MY17 Subaru Impreza
You don’t need a crystal ball to see what’s going on at Subaru over the next ten years. The fifth generation all-wheel drive Impreza is based on the new global platform that will underpin all new models for the coming decade.

The platform is 95 per cent new, so it’s a major step up for a company famed for engineering excellence.

The Global Platform, Subaru says, offers new levels of agility, crash protection, efficiency and enjoyable driving in a vehicle that sees the biggest step-change in Impreza since the original launched in Australia in 1994.

Also debuting with the new Impreza is a 12,500 kilometre / 12-month capped price service program.

Available as a sedan or hatchback exclusively with a continuously variable transmission, Impreza 2.0i sedan is priced from $22,400, plus on-road costs, with considerable upgrades in specification. The Impreza 2.0i-S hatch, the test vehicle, tops out the range at $29,190.

The new Impreza is 10 mm lower than the superseded model and 35 mm wider, and maintains Subaru family features, including the classic hexagonal grille and hawk-eye headlights highlighting its wide and low stance.

A further nod to the car’s heritage is a bold bar across the front grille representing a horizontally opposed engine, underlining Subaru’s Boxer engine history. Slim and sharp headlamps with a C-shaped motif boost Impreza’s sporty appearance.

MY17 Subaru Impreza

LED lights in the range-topping 2.0i-S include the latest functions such as steering responsive headlamps and LED daytime running lights.
A style line dubbed the ‘dynamic blade’ runs the length of the doors, producing a distinctive sculptured profile, while the windscreen angle aids aerodynamics, highlighted in the hatchback by a large rear spoiler.

Every variant features an active shutter grille, in the centre of the lower front bumper, which opens and closes, controlling the flow of air through the engine bay and under the cabin floor, thus reducing air resistance and aiding fuel efficiency.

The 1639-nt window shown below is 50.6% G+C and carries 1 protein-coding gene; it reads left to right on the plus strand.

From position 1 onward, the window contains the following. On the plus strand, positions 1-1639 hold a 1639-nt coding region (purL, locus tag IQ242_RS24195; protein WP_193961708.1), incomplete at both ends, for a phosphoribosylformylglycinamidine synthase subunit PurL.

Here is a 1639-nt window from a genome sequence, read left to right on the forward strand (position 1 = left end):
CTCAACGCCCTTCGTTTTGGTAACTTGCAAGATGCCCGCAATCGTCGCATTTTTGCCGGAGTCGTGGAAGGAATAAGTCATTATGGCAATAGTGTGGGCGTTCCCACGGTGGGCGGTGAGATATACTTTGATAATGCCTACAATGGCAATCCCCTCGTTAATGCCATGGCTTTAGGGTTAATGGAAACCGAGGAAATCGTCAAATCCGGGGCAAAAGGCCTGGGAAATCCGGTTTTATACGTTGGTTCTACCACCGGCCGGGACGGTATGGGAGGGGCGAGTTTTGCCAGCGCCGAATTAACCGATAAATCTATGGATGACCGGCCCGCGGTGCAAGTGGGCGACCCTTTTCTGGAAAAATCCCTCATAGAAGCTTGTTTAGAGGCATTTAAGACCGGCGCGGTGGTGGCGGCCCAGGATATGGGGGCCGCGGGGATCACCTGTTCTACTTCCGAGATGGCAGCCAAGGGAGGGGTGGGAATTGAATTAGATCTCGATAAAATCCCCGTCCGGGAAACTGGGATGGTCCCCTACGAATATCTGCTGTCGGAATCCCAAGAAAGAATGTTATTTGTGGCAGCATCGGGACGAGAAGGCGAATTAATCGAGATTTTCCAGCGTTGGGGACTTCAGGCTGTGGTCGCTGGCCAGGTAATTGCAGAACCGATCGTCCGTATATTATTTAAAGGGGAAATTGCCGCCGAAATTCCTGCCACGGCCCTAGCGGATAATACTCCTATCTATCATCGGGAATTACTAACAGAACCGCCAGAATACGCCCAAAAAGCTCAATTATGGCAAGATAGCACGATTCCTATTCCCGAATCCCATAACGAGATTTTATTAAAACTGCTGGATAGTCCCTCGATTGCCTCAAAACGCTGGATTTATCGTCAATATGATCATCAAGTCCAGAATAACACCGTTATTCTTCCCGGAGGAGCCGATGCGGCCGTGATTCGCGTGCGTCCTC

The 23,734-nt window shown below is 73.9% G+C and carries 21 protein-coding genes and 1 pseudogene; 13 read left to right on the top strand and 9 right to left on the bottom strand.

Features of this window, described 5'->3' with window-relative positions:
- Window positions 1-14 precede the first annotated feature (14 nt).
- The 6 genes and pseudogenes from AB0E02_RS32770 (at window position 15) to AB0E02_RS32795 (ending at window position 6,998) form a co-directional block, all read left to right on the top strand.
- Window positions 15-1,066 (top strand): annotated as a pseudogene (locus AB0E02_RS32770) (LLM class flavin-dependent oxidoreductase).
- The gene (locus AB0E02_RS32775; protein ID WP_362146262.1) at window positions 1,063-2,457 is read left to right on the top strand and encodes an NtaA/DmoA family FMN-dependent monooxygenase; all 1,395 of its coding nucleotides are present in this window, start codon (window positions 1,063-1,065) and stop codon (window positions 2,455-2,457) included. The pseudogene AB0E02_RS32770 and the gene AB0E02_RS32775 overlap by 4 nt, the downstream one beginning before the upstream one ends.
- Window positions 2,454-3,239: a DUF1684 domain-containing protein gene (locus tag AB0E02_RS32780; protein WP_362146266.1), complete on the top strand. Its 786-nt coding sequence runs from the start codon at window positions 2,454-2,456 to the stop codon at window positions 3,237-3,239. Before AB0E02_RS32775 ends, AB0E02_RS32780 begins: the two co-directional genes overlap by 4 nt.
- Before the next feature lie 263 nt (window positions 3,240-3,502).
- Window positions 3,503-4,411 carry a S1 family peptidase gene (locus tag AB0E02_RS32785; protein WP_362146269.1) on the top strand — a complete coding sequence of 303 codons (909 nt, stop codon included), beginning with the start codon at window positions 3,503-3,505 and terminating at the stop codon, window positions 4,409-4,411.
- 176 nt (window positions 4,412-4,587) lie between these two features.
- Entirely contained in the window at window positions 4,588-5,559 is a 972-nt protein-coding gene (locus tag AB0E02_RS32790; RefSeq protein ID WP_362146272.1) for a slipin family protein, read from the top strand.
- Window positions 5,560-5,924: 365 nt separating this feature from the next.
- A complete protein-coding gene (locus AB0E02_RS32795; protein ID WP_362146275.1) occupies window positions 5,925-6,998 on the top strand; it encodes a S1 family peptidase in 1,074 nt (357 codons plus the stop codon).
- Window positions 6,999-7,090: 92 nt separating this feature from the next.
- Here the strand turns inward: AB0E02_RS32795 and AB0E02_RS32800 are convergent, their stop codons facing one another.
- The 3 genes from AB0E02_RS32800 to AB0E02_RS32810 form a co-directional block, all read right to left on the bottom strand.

An accentuated horizontal rear light set-up boosts Impreza’s wide and low appearance and matches other new Subaru models. In the hatch, a lip is added to the outer lens indicator corner is part of the aerodynamic package.

The latest Subaru Impreza has greater interior width and height. Wheelbase is increased 25 mm for greater legroom. Cabin width is up 29 mm at the front and 34 mm rear, and distance between seat centres up 21 mm. Rear legroom is up 26 mm.

Textured stitching pattern, soft texture armrests and extensive sound-deadening applied to almost every section make for quiet surroundings.

MY17 Subaru Impreza

At first the presence of three screens of information may seem daunting but familiarity takes away the fears and co-ordinated control and connectivity between the multi-information display and multi-function display, enhance operation and improve safety while driving.

The simple layout of gauges and controls makes them easy and intuitive to control.

In Impreza 2.0i-S the widescreen full colour MFD, situated in the top of the central dashboard, provides a stack of information, including Vehicle Dynamics Control and fuel efficiency, additional navigation information and an automatic display of essential information in pop-up screens.

The LCD located in the instrument cluster, between the gauges, includes graphical information for driving and control, without the need to read, while the infotainment unit shows information including rear view camera display and entertainment information. Smartphone connectivity is available by way of Apple CarPlay and Android Auto.

All Imprezas are powered by a 2.0-litre direct-injection flat-four engine, producing 115 kW of power at 6000 rpm, and 196 Nm of torque at 4000 rpm.

Major improvements have been made throughout the engine, including higher power output in the most useful range. It has a higher compression ratio, better gas flow and high-flow exhaust gas system. Weight savings throughout the drivetrain add their part.

It uses a CVT with what Subaru calls Auto Stepped Speed Control, this gives it a pseudo seven-speed manual mode.